86 More about coding opposites

86.1 Reversible?

Combining opposites is not quite reversible: there is more information in the uncombined map than in the combined map.

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Above (the links are labelled with source ids), you don’t know whether source 12 mentioned the whole route from “got stressed” to “felt good”, whereas below you can see that this is not the case.

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So, sometimes you might want to check the uncombined map.

Combining opposites is a (mild) kind of simplification and every simplification is a potential transitivity trap.

86.1.1 Combining opposites and strengths

We are deliberately not falling Into the trap of somehow trying to aggregate the different strengths to say for example “there are 6 plus links from advocacy to compliance and 1 minus link so this is like 5 plus links because 6 - 1 = 5”. We don’t have evidence for an aggregated strength; we have aggregated evidence for a strength. Aggregating different pieces of evidence for links with different strengths is not the same as aggregating links with different strengths. So our more conservative approach preserves information.

It’s also possible that someone says “I know this intervention works not only because the intervention made me happier but also because I saw the people who didn’t get it and they are definitely not happier as a result”. In this case, we might code both arrows, intervention ➜ happy and not intervention ➜ not happy.

86.2 Graded factors: differences of degree

With coding of opposites we decided to not do any parametric coding e.g. by applying some quantity to the links but instead to capture the idea in the factor labels and, where necessary, do some tricks to make the app itself to combine opposite factors. We can use the same idea to capture gradation in a barebones way, given that we rarely have any kind of very comparable or numerical information in causal mapping.

Suppose that usually training leads to increased skills and then we have one piece of information that the training did lead to increased skills but not by very much. Then following the way we introduced the ~ sign, we could use a qualifying sign like, say, @ in front of the factor label: training held → @skills increased. However, we recommend coding gradations by using hierarchical coding:

training held –> skills increased; small.

After all, a small skills increase is still a kind of skills increase.

86.3 Philosophical discursion: coding with propositions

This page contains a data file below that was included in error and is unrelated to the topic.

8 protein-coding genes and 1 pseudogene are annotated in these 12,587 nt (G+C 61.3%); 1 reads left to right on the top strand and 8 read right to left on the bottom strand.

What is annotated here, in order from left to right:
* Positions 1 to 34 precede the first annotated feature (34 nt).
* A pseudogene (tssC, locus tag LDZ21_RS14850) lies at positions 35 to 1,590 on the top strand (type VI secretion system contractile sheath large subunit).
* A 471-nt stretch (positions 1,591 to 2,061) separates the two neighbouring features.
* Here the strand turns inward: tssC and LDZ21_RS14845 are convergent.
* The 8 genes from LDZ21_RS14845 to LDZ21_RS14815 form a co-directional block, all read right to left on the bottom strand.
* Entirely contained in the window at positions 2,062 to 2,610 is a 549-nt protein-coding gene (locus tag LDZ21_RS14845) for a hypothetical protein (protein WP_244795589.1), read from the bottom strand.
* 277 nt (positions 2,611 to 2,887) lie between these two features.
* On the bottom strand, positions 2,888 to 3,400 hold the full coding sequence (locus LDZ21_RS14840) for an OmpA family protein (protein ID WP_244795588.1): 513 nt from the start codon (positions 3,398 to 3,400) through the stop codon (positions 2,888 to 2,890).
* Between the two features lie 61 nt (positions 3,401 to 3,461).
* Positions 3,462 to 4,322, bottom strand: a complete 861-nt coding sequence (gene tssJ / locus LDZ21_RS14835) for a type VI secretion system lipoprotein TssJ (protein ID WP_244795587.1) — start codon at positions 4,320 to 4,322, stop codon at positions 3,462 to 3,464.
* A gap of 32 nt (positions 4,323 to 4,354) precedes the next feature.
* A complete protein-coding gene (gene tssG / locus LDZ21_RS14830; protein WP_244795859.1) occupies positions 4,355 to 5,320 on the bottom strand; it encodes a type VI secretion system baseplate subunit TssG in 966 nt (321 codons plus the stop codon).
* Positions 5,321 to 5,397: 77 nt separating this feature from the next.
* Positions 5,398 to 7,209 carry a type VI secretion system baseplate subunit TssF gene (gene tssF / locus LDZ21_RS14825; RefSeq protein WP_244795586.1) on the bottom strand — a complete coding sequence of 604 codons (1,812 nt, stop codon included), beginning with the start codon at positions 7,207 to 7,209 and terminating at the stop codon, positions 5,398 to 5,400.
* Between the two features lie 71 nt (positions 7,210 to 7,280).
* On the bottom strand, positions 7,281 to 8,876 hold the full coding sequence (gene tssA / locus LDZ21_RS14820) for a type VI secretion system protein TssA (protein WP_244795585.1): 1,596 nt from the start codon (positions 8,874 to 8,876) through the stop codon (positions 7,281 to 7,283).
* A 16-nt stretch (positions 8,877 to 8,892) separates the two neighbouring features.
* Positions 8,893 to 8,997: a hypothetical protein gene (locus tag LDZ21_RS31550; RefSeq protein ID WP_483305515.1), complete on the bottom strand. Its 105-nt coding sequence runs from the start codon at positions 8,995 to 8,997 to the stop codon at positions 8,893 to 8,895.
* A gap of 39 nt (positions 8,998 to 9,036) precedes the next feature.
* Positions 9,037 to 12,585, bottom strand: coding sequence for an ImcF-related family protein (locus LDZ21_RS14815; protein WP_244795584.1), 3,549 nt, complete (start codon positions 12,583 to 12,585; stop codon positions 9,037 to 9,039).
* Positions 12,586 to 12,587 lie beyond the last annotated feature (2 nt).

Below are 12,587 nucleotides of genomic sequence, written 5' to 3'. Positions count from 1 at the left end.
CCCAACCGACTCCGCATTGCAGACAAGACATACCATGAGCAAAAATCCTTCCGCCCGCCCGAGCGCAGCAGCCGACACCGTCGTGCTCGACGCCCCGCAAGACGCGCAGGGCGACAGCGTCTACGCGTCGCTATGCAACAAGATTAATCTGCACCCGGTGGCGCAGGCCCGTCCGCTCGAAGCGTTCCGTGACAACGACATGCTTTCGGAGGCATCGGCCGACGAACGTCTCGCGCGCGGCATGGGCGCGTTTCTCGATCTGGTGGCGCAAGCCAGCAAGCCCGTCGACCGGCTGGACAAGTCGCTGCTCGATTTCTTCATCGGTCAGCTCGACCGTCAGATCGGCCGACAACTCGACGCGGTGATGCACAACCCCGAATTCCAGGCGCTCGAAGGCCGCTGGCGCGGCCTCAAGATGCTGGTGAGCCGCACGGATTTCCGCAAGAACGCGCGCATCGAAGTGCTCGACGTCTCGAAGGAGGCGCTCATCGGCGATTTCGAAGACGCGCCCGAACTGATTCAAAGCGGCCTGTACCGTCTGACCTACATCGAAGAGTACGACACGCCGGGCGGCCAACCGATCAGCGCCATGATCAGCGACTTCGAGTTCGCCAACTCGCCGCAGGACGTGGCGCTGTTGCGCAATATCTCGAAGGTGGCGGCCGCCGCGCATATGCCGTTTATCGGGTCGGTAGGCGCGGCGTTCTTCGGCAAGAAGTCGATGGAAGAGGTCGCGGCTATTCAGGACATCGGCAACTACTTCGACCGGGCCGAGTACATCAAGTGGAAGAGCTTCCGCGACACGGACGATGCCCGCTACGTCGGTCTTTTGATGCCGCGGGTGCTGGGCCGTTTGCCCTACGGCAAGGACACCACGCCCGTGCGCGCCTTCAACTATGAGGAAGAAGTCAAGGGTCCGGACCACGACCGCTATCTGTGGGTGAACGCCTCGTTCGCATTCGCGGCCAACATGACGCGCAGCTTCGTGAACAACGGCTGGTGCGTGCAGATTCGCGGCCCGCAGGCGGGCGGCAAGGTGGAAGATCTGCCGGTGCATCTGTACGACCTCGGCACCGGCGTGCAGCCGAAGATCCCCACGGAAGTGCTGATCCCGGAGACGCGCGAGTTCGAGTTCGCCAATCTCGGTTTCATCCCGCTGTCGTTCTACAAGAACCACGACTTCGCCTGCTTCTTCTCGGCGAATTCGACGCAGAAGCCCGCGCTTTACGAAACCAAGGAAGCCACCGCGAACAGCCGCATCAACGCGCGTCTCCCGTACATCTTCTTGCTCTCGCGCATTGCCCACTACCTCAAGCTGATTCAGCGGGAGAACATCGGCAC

On the one hand, with the app we want people to be able to code using their own philosophy and we just provide a broad range of compatible tools. But it’s also good to have a recommended style and today we are talking about that.

The most important task is also to help depict the causal stories that people are actually telling us in a way which is intuitively readable in the overall map and in filtered maps and reports.

Nearly all causal mapping uses, in some sense, variables. And the thinking behind causal map as an app comes from this tradition. Although we softened the idea to talk about semi quantitative variables, which are just in some sense, “more” or “less”, but cannot usually be numerically measured. Nevertheless, when you have variables, then the links between them are in some sense functions, telling you how the level of the variable at the far end of the arrow is controlled by the variable at the start of it. For example, increasing or decreasing. And, indeed, with the app as it is now, we can do that by coding as strength between minus one and plus one on the arrow. And this is a perfectly workable way to do coding. And to some extent, the app also uses that information for synthesis and visualisation.

You can also call this “parametric” coding: a parameter is some kind of number on each arrow, which tells you how strong it is.

We also have the ability to put something like qualitative parameters or hashtags on the arrows. These are simply ways to enable us to filter certain arrows or sets of arrows into or out of a map. But they’re definitely not numerical, so you can’t do any kind of calculation with them.